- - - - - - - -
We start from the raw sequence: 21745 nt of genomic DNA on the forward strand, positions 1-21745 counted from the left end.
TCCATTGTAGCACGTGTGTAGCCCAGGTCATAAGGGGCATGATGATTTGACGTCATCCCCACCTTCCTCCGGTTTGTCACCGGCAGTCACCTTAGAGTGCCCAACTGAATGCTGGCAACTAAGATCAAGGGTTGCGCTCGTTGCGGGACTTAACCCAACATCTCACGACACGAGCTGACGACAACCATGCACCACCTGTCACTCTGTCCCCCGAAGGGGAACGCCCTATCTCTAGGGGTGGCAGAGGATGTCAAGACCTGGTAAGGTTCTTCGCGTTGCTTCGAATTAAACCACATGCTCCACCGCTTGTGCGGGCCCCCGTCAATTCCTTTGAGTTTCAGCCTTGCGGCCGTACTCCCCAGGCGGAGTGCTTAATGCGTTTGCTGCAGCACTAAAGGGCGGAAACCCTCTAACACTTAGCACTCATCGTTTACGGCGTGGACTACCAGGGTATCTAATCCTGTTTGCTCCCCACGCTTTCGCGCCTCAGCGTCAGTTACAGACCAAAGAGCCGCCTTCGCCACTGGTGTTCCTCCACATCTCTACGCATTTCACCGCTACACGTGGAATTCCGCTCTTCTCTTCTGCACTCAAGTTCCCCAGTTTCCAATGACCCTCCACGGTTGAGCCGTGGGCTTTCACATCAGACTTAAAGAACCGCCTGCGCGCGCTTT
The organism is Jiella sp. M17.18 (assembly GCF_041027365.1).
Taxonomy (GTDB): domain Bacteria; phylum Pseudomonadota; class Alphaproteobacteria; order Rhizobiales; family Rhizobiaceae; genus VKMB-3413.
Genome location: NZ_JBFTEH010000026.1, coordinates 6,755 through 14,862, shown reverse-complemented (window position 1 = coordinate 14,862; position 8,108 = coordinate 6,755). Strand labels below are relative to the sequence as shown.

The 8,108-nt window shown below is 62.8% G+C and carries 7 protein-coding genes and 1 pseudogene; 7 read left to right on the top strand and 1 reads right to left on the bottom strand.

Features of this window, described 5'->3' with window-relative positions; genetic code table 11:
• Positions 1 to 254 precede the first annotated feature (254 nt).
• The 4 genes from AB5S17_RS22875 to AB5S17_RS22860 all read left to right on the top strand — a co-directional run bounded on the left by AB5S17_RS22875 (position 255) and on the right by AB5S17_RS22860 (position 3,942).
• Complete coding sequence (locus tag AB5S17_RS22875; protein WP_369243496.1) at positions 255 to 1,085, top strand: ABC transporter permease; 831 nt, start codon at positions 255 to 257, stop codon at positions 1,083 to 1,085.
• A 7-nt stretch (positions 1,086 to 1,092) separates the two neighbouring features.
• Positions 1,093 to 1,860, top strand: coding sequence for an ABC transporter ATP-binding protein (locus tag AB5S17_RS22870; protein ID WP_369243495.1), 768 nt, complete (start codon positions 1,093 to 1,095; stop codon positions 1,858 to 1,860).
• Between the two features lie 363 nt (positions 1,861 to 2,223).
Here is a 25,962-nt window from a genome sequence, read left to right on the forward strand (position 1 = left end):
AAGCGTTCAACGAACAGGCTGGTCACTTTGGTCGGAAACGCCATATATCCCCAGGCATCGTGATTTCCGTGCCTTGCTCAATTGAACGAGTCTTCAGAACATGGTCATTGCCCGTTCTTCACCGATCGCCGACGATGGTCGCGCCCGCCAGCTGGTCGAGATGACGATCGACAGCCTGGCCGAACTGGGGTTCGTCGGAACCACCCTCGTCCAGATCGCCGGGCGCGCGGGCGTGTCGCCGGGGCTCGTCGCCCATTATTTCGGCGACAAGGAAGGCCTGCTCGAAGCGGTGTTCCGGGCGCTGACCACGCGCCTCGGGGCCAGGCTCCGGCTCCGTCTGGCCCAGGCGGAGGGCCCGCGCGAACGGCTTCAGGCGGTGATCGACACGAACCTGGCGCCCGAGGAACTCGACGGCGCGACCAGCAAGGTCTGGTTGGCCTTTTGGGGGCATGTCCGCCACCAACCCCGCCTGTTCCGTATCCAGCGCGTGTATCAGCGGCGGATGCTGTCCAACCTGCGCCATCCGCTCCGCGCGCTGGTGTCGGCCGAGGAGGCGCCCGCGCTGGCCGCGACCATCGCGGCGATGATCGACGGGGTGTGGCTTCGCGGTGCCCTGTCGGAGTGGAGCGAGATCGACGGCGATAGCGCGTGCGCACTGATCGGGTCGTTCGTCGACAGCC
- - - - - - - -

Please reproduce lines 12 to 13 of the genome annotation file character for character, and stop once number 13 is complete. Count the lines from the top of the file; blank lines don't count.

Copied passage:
• Positions 1,093 to 1,860, top strand: coding sequence for an ABC transporter ATP-binding protein (locus tag AB5S17_RS22870; protein ID WP_369243495.1), 768 nt, complete (start codon positions 1,093 to 1,095; stop codon positions 1,858 to 1,860).
• Between the two features lie 363 nt (positions 1,861 to 2,223).